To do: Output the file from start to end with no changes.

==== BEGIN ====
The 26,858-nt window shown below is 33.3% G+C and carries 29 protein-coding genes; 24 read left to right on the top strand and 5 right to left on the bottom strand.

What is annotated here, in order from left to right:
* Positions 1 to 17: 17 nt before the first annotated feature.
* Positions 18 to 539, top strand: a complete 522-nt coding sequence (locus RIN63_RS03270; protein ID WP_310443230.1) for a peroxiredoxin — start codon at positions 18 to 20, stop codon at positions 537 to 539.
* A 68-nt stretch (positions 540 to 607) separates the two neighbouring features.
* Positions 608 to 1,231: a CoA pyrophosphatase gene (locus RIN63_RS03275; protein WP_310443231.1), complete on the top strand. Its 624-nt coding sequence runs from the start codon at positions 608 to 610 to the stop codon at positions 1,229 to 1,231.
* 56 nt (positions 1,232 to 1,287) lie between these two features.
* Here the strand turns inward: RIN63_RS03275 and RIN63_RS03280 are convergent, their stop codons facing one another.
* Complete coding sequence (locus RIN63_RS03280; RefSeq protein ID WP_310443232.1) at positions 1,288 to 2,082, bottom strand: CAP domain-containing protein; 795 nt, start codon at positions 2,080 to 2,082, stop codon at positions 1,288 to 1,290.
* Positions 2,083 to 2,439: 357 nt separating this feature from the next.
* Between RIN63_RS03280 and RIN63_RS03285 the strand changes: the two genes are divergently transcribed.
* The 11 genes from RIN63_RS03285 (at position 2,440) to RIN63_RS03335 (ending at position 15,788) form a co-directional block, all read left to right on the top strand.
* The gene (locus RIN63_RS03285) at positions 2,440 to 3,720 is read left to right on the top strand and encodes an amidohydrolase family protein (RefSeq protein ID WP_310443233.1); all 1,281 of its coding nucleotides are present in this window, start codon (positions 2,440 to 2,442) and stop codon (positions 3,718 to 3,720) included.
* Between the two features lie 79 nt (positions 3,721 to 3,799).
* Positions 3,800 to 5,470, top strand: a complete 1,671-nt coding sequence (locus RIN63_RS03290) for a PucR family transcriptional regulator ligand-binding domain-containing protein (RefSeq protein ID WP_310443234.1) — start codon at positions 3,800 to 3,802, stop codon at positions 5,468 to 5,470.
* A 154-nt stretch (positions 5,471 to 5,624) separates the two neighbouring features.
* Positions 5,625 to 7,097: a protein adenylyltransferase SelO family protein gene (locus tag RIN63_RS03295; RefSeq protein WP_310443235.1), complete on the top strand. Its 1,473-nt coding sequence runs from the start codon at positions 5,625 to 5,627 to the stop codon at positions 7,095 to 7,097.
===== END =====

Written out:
The 26,858-nt window shown below is 33.3% G+C and carries 29 protein-coding genes; 24 read left to right on the top strand and 5 right to left on the bottom strand.

What is annotated here, in order from left to right:
* Positions 1 to 17: 17 nt before the first annotated feature.
* Positions 18 to 539, top strand: a complete 522-nt coding sequence (locus RIN63_RS03270; protein ID WP_310443230.1) for a peroxiredoxin — start codon at positions 18 to 20, stop codon at positions 537 to 539.
* A 68-nt stretch (positions 540 to 607) separates the two neighbouring features.
* Positions 608 to 1,231: a CoA pyrophosphatase gene (locus RIN63_RS03275; protein WP_310443231.1), complete on the top strand. Its 624-nt coding sequence runs from the start codon at positions 608 to 610 to the stop codon at positions 1,229 to 1,231.
* 56 nt (positions 1,232 to 1,287) lie between these two features.
* Here the strand turns inward: RIN63_RS03275 and RIN63_RS03280 are convergent, their stop codons facing one another.
* Complete coding sequence (locus RIN63_RS03280; RefSeq protein ID WP_310443232.1) at positions 1,288 to 2,082, bottom strand: CAP domain-containing protein; 795 nt, start codon at positions 2,080 to 2,082, stop codon at positions 1,288 to 1,290.
* Positions 2,083 to 2,439: 357 nt separating this feature from the next.
* Between RIN63_RS03280 and RIN63_RS03285 the strand changes: the two genes are divergently transcribed.
* The 11 genes from RIN63_RS03285 (at position 2,440) to RIN63_RS03335 (ending at position 15,788) form a co-directional block, all read left to right on the top strand.
* The gene (locus RIN63_RS03285) at positions 2,440 to 3,720 is read left to right on the top strand and encodes an amidohydrolase family protein (RefSeq protein ID WP_310443233.1); all 1,281 of its coding nucleotides are present in this window, start codon (positions 2,440 to 2,442) and stop codon (positions 3,718 to 3,720) included.
* Between the two features lie 79 nt (positions 3,721 to 3,799).
* Positions 3,800 to 5,470, top strand: a complete 1,671-nt coding sequence (locus RIN63_RS03290) for a PucR family transcriptional regulator ligand-binding domain-containing protein (RefSeq protein ID WP_310443234.1) — start codon at positions 3,800 to 3,802, stop codon at positions 5,468 to 5,470.
* A 154-nt stretch (positions 5,471 to 5,624) separates the two neighbouring features.
* Positions 5,625 to 7,097: a protein adenylyltransferase SelO family protein gene (locus tag RIN63_RS03295; RefSeq protein WP_310443235.1), complete on the top strand. Its 1,473-nt coding sequence runs from the start codon at positions 5,625 to 5,627 to the stop codon at positions 7,095 to 7,097.